Conflict of Interests

The authors declare that they have no conflict of interests.

Acknowledgments

The authors’ work has been supported by Academy of Finland (Grant no. 128539/263255), Turku Graduate School of Biomedical Sciences (TuBS), University of Turku Graduate School (Turku GS), The National Doctoral Program in Informational and Structural Program (ISB), and Turku University of Applied Sciences (TUAS).

References

  1. A. M. Fendrick, A. S. Monto, B. Nightengale, and M. Sarnes, “The economic burden of non-influenza-related viral respiratory tract infection in the United States,” Archives of Internal Medicine, vol. 163, no. 4, pp. 487–494, 2003. View at Publisher · View at Google Scholar · View at Scopus
  2. T. J. Tuthill, E. Groppelli, J. M. Hogle, and D. J. Rowlands, “Picornaviruses,” Current Topics in Microbiology and Immunology, vol. 343, pp. 43–89, 2010. View at Scopus
  3. H. Harvala and P. Simmonds, “Human parechoviruses: biology, epidemiology and clinical significance,” Journal of Clinical Virology, vol. 45, no. 1, pp. 1–9, 2009. View at Publisher · View at Google Scholar · View at Scopus
  4. National Institute of Allergy and Infectious Diseases, “The common cold,” 2011, http://www.niaid.nih.gov/topics/commonCold/Pages/default.aspx.
  5. M. Chambon, C. Archimbaud, J. L. Bailly, et al., “Circulation of enteroviruses and persistence of meningitis cases in the winter of 1999-2000,” Journal of Medical Virology, vol. 65, no. 2, pp. 340–347, 2001. View at Publisher · View at Google Scholar · View at Scopus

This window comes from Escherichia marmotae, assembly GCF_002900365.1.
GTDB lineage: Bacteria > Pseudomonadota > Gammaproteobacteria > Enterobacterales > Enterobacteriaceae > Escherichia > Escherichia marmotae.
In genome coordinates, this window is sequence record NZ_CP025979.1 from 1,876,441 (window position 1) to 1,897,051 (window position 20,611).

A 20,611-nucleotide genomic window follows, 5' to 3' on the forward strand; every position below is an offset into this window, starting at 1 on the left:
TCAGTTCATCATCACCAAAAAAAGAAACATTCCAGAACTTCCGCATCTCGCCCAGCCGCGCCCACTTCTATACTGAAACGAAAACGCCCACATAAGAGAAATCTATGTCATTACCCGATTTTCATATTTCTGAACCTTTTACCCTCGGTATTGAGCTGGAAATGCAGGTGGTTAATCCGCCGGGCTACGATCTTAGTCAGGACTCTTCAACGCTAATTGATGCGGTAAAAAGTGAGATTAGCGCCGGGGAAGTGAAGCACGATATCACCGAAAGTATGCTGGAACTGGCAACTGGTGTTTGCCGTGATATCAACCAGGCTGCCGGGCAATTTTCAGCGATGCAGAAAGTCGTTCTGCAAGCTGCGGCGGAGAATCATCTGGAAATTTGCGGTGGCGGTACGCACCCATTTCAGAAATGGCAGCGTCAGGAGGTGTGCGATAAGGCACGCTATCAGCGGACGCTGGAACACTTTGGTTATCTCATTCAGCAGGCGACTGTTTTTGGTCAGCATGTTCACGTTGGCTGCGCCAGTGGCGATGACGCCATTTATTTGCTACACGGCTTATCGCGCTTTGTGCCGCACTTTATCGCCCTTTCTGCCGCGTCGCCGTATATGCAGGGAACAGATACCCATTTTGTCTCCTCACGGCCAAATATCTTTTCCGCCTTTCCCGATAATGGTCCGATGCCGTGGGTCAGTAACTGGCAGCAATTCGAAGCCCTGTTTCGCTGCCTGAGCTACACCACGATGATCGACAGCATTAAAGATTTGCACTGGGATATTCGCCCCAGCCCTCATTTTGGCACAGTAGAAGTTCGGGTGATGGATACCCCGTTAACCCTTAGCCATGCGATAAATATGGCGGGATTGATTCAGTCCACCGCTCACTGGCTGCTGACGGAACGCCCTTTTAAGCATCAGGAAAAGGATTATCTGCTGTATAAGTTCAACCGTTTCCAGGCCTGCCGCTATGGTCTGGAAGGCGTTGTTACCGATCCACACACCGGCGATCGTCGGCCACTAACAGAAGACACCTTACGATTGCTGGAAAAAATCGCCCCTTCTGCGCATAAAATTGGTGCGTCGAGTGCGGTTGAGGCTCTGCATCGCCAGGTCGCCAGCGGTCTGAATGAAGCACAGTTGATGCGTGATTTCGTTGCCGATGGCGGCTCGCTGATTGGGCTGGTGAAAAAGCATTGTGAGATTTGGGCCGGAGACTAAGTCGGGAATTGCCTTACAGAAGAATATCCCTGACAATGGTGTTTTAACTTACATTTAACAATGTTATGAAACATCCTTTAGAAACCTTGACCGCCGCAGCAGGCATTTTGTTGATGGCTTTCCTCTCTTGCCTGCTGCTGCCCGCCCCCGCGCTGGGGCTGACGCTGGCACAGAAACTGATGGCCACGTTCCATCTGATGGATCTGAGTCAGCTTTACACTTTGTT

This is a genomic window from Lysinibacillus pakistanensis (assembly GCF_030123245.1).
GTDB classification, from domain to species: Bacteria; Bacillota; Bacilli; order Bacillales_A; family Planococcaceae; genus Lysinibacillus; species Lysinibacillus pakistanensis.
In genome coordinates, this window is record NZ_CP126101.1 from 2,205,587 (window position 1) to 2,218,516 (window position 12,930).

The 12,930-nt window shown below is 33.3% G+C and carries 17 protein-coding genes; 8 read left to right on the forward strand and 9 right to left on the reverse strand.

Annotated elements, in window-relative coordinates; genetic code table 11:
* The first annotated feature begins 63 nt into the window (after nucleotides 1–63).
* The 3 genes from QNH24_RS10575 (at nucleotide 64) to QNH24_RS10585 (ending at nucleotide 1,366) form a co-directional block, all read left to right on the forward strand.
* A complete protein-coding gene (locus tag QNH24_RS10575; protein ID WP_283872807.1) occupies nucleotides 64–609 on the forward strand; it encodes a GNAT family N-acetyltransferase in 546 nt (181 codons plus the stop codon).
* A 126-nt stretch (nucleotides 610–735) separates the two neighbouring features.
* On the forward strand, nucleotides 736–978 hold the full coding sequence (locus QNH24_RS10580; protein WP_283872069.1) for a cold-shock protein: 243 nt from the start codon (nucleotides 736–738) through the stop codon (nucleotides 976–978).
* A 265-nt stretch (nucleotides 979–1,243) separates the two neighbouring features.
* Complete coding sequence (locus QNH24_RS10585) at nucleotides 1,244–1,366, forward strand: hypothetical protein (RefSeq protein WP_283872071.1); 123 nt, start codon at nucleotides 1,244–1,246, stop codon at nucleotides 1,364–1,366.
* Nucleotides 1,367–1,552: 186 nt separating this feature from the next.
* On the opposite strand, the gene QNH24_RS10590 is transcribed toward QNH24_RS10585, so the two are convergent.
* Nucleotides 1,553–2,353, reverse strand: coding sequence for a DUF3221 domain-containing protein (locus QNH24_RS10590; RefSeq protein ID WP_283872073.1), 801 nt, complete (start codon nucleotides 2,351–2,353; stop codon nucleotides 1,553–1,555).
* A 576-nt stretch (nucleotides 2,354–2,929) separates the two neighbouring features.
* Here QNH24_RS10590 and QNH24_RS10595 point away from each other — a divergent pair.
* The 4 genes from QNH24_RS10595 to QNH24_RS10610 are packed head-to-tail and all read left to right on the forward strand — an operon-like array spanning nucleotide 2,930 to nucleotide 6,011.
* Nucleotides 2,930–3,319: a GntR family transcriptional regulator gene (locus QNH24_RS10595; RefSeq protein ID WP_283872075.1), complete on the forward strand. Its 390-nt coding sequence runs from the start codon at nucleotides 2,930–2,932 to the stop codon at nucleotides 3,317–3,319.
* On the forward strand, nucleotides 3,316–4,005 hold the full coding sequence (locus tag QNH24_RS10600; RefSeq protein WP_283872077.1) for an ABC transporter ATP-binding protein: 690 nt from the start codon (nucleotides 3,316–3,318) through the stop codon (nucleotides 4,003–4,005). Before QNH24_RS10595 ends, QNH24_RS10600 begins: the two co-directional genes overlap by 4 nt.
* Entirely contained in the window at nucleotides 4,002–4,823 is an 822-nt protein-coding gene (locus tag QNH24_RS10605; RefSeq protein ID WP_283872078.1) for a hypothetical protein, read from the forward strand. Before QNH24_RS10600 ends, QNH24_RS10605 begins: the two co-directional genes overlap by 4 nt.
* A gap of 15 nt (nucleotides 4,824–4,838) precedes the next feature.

6. N. R. Grist, E. J. Bell, and F. Assaad, “Enteroviruses in human disease,” Progress in Medical Virology, vol. 24, pp. 114–157, 1978. View at Scopus
  7. B. E. Lee and H. D. Davies, “Aseptic meningitis,” Current Opinion in Infectious Diseases, vol. 20, no. 3, pp. 272–277, 2007. View at Publisher · View at Google Scholar · View at Scopus
  8. T. Vuorinen, R. Vainionpää, and T. Hyypiä, “Five years' experience of reverse-transcriptase polymerase chain reaction in daily diagnosis of enterovirus and rhinovirus infections,” Clinical Infectious Diseases, vol. 37, no. 3, pp. 452–455, 2003. View at Publisher · View at Google Scholar · View at Scopus
  9. M. S. Oberste and M. A. Pallansch, “Establishing evidence for enterovirus infection in chronic disease,” Annals of the New York Academy of Sciences, vol. 1005, pp. 23–31, 2003. View at Publisher · View at Google Scholar · View at Scopus